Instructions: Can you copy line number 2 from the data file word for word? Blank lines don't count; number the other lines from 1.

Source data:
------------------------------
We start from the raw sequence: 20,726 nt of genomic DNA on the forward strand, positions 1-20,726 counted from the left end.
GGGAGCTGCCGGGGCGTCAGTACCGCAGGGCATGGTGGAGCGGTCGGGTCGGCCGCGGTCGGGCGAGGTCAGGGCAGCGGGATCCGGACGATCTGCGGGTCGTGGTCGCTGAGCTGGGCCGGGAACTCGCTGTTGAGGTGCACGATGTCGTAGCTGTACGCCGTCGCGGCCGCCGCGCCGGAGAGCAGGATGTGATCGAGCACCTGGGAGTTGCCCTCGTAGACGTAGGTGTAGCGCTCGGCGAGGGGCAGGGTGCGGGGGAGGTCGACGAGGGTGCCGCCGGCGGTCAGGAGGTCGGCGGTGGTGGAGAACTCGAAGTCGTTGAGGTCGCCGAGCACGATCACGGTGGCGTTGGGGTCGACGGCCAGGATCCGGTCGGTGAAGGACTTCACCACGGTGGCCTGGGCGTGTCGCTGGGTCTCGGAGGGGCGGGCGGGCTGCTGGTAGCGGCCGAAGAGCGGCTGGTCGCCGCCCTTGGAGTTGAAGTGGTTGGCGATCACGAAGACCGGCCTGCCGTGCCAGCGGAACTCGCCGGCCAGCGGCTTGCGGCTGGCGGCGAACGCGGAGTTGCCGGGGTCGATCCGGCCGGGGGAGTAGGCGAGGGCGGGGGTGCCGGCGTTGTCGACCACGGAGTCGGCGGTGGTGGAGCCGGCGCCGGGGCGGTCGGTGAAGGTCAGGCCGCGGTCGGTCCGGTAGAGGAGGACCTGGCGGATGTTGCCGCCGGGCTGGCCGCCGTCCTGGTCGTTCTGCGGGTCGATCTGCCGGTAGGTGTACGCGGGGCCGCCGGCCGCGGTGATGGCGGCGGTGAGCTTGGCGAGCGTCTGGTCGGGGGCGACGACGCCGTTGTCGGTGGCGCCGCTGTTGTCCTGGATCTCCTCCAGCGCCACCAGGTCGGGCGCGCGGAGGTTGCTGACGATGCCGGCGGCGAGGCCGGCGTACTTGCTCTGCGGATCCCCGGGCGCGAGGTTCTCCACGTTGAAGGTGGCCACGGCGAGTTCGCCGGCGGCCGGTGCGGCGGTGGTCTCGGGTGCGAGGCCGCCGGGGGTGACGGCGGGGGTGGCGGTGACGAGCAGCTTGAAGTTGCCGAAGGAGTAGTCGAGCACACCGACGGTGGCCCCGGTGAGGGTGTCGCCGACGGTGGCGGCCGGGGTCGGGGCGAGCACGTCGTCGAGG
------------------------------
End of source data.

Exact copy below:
GGGAGCTGCCGGGGCGTCAGTACCGCAGGGCATGGTGGAGCGGTCGGGTCGGCCGCGGTCGGGCGAGGTCAGGGCAGCGGGATCCGGACGATCTGCGGGTCGTGGTCGCTGAGCTGGGCCGGGAACTCGCTGTTGAGGTGCACGATGTCGTAGCTGTACGCCGTCGCGGCCGCCGCGCCGGAGAGCAGGATGTGATCGAGCACCTGGGAGTTGCCCTCGTAGACGTAGGTGTAGCGCTCGGCGAGGGGCAGGGTGCGGGGGAGGTCGACGAGGGTGCCGCCGGCGGTCAGGAGGTCGGCGGTGGTGGAGAACTCGAAGTCGTTGAGGTCGCCGAGCACGATCACGGTGGCGTTGGGGTCGACGGCCAGGATCCGGTCGGTGAAGGACTTCACCACGGTGGCCTGGGCGTGTCGCTGGGTCTCGGAGGGGCGGGCGGGCTGCTGGTAGCGGCCGAAGAGCGGCTGGTCGCCGCCCTTGGAGTTGAAGTGGTTGGCGATCACGAAGACCGGCCTGCCGTGCCAGCGGAACTCGCCGGCCAGCGGCTTGCGGCTGGCGGCGAACGCGGAGTTGCCGGGGTCGATCCGGCCGGGGGAGTAGGCGAGGGCGGGGGTGCCGGCGTTGTCGACCACGGAGTCGGCGGTGGTGGAGCCGGCGCCGGGGCGGTCGGTGAAGGTCAGGCCGCGGTCGGTCCGGTAGAGGAGGACCTGGCGGATGTTGCCGCCGGGCTGGCCGCCGTCCTGGTCGTTCTGCGGGTCGATCTGCCGGTAGGTGTACGCGGGGCCGCCGGCCGCGGTGATGGCGGCGGTGAGCTTGGCGAGCGTCTGGTCGGGGGCGACGACGCCGTTGTCGGTGGCGCCGCTGTTGTCCTGGATCTCCTCCAGCGCCACCAGGTCGGGCGCGCGGAGGTTGCTGACGATGCCGGCGGCGAGGCCGGCGTACTTGCTCTGCGGATCCCCGGGCGCGAGGTTCTCCACGTTGAAGGTGGCCACGGCGAGTTCGCCGGCGGCCGGTGCGGCGGTGGTCTCGGGTGCGAGGCCGCCGGGGGTGACGGCGGGGGTGGCGGTGACGAGCAGCTTGAAGTTGCCGAAGGAGTAGTCGAGCACACCGACGGTGGCCCCGGTGAGGGTGTCGCCGACGGTGGCGGCCGGGGTCGGGGCGAGCACGTCGTCGAGG